I was born in 1979 in German, my parents called me their miracle child, because by medical standards then, I shouldn't have come into existence. Still I wasn't born perfect, but with the typical deformities for Nail-Patella-Syndrome. As the name says it causes deformities in nails and joints as well as deformed, or to small patella's.
In 1995, I finished school with a secondary school degree, glad that school, which was hell in many ways, was over.
My first endeavor into the world of labor wasn't successful, and I returned to school for a while but then after turning 18 discovered a new world and lifestyle. I discovered the bar scene, and quickly fell under the spell of alcohol and fun while changing into a different version of myself. A version that was freer, and which less high emotional walls, outgoing and capable of connecting to other people.
Then after meeting my first love, I was diagnosed with Dyslexia and some of my life suddenly fell into place, like this one missing puzzle piece that when you place it into the puzzle reveals the whole picture and makes sense of it.
Less than a year later I became pregnant and my life and the way I lived it changed. I stopped drinking, got my life in order and became responsible. After having the child, I took a job, with the help of my parents support. Another year later I got married and moved with my husband into a larger apartment.
In 2002, I had my second child and we moved to France where we had found a larger apartment and much needed relieve from the horrendous taxation in Germany.
Being a home staying mom gave me the time to explore the internet, to relieve the boredom I felt between housekeeping and diaper changing. During my excursions into several online communities, I was often asked about rules and regulations when it came to immigrating to France. The questions became often enough that I decided to put all info on a website, simply because I didn't want to answer the questions over and over again.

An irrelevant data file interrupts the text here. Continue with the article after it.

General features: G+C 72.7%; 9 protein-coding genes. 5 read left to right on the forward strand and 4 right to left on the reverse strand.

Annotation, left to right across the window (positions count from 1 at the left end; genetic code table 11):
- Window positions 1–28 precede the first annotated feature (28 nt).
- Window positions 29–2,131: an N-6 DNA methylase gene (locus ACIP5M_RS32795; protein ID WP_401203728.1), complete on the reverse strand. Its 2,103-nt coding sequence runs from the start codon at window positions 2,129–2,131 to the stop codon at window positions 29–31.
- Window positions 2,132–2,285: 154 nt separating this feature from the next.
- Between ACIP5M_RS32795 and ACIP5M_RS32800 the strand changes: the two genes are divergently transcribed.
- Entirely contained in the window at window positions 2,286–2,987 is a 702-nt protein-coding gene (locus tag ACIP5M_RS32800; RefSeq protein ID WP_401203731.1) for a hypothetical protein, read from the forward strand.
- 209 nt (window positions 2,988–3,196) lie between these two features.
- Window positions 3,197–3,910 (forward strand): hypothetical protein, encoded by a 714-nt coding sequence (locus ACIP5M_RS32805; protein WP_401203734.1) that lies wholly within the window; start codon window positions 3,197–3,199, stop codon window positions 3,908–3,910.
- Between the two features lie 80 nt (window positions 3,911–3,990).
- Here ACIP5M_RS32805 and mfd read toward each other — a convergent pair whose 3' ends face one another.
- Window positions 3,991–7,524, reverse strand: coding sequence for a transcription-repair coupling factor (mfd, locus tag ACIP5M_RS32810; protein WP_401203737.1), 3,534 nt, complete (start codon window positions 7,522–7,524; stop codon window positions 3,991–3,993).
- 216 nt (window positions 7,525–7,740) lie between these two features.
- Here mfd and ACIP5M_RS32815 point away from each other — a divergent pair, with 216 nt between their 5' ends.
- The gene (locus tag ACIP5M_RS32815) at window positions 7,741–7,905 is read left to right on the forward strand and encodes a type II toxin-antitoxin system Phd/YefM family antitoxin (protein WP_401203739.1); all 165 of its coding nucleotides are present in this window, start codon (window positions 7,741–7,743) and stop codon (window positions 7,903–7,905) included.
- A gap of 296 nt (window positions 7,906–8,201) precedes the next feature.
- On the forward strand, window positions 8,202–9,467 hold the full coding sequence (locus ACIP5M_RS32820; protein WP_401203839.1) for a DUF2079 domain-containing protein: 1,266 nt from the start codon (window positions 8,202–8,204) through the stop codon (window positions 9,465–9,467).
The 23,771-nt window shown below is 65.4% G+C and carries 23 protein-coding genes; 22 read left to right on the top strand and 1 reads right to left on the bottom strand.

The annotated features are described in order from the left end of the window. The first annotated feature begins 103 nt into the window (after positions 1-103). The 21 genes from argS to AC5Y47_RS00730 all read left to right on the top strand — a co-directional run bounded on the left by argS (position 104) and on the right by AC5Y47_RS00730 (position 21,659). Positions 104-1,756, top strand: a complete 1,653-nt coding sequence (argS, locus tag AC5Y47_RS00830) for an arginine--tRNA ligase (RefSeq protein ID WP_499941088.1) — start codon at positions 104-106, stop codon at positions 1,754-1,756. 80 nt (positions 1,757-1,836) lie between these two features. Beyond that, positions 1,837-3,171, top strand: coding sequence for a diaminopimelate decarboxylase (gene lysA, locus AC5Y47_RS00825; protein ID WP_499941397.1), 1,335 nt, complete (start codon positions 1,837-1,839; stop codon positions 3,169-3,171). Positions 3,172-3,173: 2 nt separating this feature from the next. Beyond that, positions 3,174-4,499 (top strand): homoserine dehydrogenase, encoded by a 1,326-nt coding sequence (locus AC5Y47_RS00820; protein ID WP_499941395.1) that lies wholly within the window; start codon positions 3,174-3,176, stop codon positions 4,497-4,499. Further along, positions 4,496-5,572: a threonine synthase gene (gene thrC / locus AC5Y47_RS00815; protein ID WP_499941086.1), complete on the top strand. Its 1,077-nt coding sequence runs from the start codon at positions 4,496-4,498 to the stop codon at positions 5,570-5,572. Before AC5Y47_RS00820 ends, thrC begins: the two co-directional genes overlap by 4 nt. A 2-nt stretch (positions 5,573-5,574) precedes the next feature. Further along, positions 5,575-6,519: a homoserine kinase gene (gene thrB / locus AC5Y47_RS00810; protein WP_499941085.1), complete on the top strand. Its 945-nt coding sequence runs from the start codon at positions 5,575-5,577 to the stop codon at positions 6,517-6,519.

In 2005, a publisher stumbled upon my website and talked me into transforming it into a book and getting it published. I warned the publisher that I was dyslexic and making a book out of my data would be a lot of work since I had nobody to look over what I wrote. Yet the publisher just shrugged and told me that this was what editors were for. I agreed and got to work, then in March 2006 my first book was published.
It was a heady feeling to hold my own book in my hands, exhilarating and exciting as nothing else. It wasn't a big book, just 80 - 90 pages, but it was a testament that I could write after all, maybe not spell it right but produce something with meaning conveyed by words on paper.
Since it was a small publisher I took it upon myself to help promote the book, putting the information about it in all the communities I had talked to before, as well as new ones. Only to discover adversity and insult far too often. When I even got told that people like me should be put down, I had enough and in a way snapped. Since I could hardly strangle someone through the internet, I sat down and poured all my anger into words. I was fed up with being insulted, hearing how useless I was since first grade, I not only poured my new anger into those pages but all my anger for all the years gone by.